Charles: Andre is such a great kid—with a great attitude, too. His story makes me think of a conversation we had recently about the importance of skilled workers. There is a massive need in our city for construction workers, auto mechanics, electrical engineers, welders, things like that. But in our schools, we’re not training our children to go into these trades where, frankly, they would make more money after a year or so at a community college than a kid might coming out of a four-year university with a bachelor’s degree, in many cases.
I’ve heard so many kids say, “School is supposedly making me ‘college ready,’ but I don’t want to go to college—I want to make money. I want to provide for my family. I want to have a better life.” So, if a kid doesn’t want to go to college, it’s our responsibility to show them all the options they have to get what they want. When I look toward how I see the program growing, I see us working more directly to match the needs of our city to the needs of our kids.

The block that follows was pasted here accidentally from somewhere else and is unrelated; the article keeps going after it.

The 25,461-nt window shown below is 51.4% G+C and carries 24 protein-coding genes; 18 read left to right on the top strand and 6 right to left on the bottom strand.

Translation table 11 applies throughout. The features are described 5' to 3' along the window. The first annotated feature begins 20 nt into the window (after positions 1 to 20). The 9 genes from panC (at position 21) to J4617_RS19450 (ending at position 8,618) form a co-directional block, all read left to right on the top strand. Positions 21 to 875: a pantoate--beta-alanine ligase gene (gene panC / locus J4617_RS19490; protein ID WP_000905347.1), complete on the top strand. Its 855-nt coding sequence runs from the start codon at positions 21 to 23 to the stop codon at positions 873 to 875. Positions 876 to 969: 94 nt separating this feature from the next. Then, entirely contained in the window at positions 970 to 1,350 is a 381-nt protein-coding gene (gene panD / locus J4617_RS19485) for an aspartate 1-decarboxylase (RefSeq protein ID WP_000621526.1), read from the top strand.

When I think about keeping kids out of the juvenile justice system, it’s about giving them a reason to do better; rethinking “college ready” to include enrolling in an 18-month certification program, or whatever it takes to help them achieve their dreams. It begs the question: if the education system isn’t helping kids get where they want to be, then what are we doing?